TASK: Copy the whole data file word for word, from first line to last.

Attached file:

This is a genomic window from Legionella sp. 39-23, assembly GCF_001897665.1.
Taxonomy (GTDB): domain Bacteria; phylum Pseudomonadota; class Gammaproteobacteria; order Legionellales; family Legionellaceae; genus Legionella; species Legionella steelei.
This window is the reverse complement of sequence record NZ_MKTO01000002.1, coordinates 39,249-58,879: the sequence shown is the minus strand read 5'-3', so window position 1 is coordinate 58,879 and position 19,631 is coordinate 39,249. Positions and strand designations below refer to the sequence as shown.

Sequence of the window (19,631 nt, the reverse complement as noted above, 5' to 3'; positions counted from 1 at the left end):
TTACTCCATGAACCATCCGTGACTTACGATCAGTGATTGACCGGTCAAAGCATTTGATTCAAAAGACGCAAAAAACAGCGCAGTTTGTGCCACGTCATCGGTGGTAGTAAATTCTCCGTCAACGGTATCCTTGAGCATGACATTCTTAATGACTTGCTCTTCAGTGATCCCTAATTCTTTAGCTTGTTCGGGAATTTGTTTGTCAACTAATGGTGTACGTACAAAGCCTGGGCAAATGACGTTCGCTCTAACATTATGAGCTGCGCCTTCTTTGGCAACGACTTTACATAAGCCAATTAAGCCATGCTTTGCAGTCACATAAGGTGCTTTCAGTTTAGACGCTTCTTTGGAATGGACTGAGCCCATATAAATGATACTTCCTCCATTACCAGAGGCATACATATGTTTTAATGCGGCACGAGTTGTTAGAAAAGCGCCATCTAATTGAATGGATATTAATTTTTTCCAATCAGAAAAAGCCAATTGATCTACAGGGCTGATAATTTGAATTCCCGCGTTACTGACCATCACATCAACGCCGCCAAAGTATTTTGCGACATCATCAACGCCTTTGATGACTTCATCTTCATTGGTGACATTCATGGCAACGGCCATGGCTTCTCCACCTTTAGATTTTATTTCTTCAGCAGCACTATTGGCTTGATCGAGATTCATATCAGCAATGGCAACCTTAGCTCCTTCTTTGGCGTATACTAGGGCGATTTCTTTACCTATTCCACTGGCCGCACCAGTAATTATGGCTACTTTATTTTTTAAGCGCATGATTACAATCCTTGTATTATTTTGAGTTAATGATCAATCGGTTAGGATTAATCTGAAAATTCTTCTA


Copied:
This is a genomic window from Legionella sp. 39-23, assembly GCF_001897665.1.
Taxonomy (GTDB): domain Bacteria; phylum Pseudomonadota; class Gammaproteobacteria; order Legionellales; family Legionellaceae; genus Legionella; species Legionella steelei.
This window is the reverse complement of sequence record NZ_MKTO01000002.1, coordinates 39,249-58,879: the sequence shown is the minus strand read 5'-3', so window position 1 is coordinate 58,879 and position 19,631 is coordinate 39,249. Positions and strand designations below refer to the sequence as shown.

Sequence of the window (19,631 nt, the reverse complement as noted above, 5' to 3'; positions counted from 1 at the left end):
TTACTCCATGAACCATCCGTGACTTACGATCAGTGATTGACCGGTCAAAGCATTTGATTCAAAAGACGCAAAAAACAGCGCAGTTTGTGCCACGTCATCGGTGGTAGTAAATTCTCCGTCAACGGTATCCTTGAGCATGACATTCTTAATGACTTGCTCTTCAGTGATCCCTAATTCTTTAGCTTGTTCGGGAATTTGTTTGTCAACTAATGGTGTACGTACAAAGCCTGGGCAAATGACGTTCGCTCTAACATTATGAGCTGCGCCTTCTTTGGCAACGACTTTACATAAGCCAATTAAGCCATGCTTTGCAGTCACATAAGGTGCTTTCAGTTTAGACGCTTCTTTGGAATGGACTGAGCCCATATAAATGATACTTCCTCCATTACCAGAGGCATACATATGTTTTAATGCGGCACGAGTTGTTAGAAAAGCGCCATCTAATTGAATGGATATTAATTTTTTCCAATCAGAAAAAGCCAATTGATCTACAGGGCTGATAATTTGAATTCCCGCGTTACTGACCATCACATCAACGCCGCCAAAGTATTTTGCGACATCATCAACGCCTTTGATGACTTCATCTTCATTGGTGACATTCATGGCAACGGCCATGGCTTCTCCACCTTTAGATTTTATTTCTTCAGCAGCACTATTGGCTTGATCGAGATTCATATCAGCAATGGCAACCTTAGCTCCTTCTTTGGCGTATACTAGGGCGATTTCTTTACCTATTCCACTGGCCGCACCAGTAATTATGGCTACTTTATTTTTTAAGCGCATGATTACAATCCTTGTATTATTTTGAGTTAATGATCAATCGGTTAGGATTAATCTGAAAATTCTTCTA